Desert Isle Keeper
A Marriage to Fight For
A Marriage to Fight For was first released in the UK (where I live) in 2001 and was, for me, one of the best books I read last year. This superb book, which is an example of series romance at its absolute best, moved me greatly. It is the story of a family in crisis where each member is a strong personality and where, ultimately, love helps each of them to overcome some incredible difficulties.
Maggie, who grew up as a foster child, married her boyhood sweetheart, Garrett Hughes. Garrett entered the police academy and became a cop. They loved each other deeply and had a son, Rick. Garrett was a very committed cop and eventually switched to the DEA where he became involved in dangerous undercover work. It was because of his work that his marriage to Maggie eventually soured for she could not handle being married to a man who was in physical danger and, as a former foster child, she pushed him away rather than let him “leave” her before a fatal injury on the job. Rick was like many children caught up in this sort of situation, hurt and confused by his parents’ actions.
After a lengthy undercover job ended, Garrett decided that he wanted his family back and so he got on a plane to the west coast to try for a reconciliation. The plane he was on carried a bomb, and Garrett bravely helped to defuse it. But the plane crashed on landing, Garrett suffered severe and multiple injuries and wound up at the point of death. When Maggie found out about the crash, she rushed to his bedside. There are some interestingly portrayed near-death scenes which allow Garrett to hear Maggie pouring out her love, grief and frustrations to him, not knowing that he is aware of her presence.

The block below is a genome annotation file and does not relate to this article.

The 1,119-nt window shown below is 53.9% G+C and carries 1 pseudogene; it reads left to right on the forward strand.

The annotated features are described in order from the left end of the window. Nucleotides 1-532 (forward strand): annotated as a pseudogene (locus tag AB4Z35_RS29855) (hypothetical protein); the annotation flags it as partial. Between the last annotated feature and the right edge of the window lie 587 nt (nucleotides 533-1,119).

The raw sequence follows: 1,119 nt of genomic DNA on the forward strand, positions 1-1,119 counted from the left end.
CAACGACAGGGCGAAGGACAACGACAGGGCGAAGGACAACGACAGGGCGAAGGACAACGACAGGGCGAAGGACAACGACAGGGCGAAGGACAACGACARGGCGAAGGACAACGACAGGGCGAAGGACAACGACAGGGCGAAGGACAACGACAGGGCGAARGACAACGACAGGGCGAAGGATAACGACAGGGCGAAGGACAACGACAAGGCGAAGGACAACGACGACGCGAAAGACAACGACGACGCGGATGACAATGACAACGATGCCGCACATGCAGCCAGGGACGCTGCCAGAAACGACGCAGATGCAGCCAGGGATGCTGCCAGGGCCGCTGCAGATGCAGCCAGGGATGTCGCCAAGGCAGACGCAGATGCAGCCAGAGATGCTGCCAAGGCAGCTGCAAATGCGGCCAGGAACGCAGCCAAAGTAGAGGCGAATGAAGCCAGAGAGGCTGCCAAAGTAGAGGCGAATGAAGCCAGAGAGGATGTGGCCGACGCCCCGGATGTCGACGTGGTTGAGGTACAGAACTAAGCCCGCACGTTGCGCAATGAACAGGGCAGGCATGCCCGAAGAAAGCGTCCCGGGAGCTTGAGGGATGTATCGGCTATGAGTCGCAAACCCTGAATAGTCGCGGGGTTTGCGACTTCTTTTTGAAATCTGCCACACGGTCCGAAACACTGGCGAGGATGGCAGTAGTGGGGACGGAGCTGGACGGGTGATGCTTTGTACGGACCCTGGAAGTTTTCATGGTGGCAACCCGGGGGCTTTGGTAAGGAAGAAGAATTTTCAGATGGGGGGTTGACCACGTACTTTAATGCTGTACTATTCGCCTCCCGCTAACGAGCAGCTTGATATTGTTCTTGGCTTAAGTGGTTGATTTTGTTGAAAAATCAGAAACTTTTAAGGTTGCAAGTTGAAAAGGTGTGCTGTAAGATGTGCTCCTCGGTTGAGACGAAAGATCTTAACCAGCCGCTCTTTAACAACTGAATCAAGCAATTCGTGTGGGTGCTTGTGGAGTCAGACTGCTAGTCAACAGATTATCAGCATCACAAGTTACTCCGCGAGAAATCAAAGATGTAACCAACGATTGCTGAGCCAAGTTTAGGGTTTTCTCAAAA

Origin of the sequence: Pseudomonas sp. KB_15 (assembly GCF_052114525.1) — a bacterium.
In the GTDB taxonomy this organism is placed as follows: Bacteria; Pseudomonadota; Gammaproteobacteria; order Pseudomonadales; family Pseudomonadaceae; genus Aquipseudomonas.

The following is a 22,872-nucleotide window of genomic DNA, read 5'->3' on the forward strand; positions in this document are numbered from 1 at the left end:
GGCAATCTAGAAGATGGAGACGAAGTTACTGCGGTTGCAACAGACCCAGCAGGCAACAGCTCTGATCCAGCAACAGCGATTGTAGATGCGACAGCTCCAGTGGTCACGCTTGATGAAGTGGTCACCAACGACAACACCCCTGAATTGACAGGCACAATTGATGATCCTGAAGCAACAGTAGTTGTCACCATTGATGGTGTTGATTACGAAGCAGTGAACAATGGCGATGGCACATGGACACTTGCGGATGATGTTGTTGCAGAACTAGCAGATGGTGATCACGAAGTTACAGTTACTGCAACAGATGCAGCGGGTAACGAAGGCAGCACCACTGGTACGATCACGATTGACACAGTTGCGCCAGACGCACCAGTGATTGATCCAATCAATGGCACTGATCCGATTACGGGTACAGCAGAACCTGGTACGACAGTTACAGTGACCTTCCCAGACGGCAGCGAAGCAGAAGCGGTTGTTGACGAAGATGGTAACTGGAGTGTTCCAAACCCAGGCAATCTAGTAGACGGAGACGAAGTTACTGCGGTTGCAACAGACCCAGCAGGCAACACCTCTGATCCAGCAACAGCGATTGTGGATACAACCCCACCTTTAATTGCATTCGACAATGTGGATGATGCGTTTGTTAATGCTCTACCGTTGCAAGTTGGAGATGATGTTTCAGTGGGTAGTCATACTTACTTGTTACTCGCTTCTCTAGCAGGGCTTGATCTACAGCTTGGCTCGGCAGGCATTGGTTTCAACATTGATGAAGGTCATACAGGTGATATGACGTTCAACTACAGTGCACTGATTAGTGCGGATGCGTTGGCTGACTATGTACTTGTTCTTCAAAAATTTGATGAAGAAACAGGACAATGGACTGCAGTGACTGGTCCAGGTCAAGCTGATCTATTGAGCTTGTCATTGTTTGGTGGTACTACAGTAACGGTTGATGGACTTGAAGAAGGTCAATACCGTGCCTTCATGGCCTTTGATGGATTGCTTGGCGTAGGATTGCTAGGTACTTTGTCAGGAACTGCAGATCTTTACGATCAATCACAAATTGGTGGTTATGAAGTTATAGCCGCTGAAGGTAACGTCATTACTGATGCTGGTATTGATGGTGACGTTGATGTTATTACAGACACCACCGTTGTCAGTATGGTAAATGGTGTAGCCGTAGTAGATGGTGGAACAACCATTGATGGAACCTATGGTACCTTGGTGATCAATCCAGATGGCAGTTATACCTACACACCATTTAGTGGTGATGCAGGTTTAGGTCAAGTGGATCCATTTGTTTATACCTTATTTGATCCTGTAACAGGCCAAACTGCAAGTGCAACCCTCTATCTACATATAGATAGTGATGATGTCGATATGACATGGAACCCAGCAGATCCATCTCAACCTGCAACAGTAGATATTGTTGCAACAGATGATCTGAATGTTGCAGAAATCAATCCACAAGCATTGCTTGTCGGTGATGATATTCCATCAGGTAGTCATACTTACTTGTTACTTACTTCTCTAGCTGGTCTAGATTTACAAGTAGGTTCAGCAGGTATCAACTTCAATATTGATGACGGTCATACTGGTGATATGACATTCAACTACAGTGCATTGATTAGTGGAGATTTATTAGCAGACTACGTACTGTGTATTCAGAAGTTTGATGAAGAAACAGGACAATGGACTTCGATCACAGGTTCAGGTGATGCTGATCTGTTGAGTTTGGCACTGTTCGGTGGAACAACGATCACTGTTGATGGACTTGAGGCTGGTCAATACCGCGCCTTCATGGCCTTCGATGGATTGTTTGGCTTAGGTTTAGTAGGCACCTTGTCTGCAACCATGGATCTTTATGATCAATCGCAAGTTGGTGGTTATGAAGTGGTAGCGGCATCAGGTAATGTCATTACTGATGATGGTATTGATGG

Unfortunately, Garrett’s injuries are permanent and disabling for he has broken his back and becomes a paraplegic. A long period of readjustment and rehabilitation then begins and Maggie, as a physiotherapist, is actively involved. This is very well done and the author describes very accurately both the physical rehabilitation that must take place and also the grief, shock and mourning, disbelief, anger and feelings of inadequacy that Garrett must go through. She lets us into the thought processes of both Maggie and Garrett and we see their anger, passion, regret and intense physical desire.
The three members of the family (including Rick who learns that his parents aren’t perfect but nonetheless love him) must come to terms with life turned on its head. The issues of disability here cover the physical relationship between a husband and wife, the problems he faces when he goes back to work, the problems he faces with his rehabilitation and the tests that a family must endure to survive.
I commend the author for dealing with the issue of impotence in this book – something not often discussed in romantic novels but an important and realistic concern with a badly disabled hero. However, hope, trust, love, courage and understanding win the day and you just know that this family is stronger than anything life can throw at it.
review by Elaine S.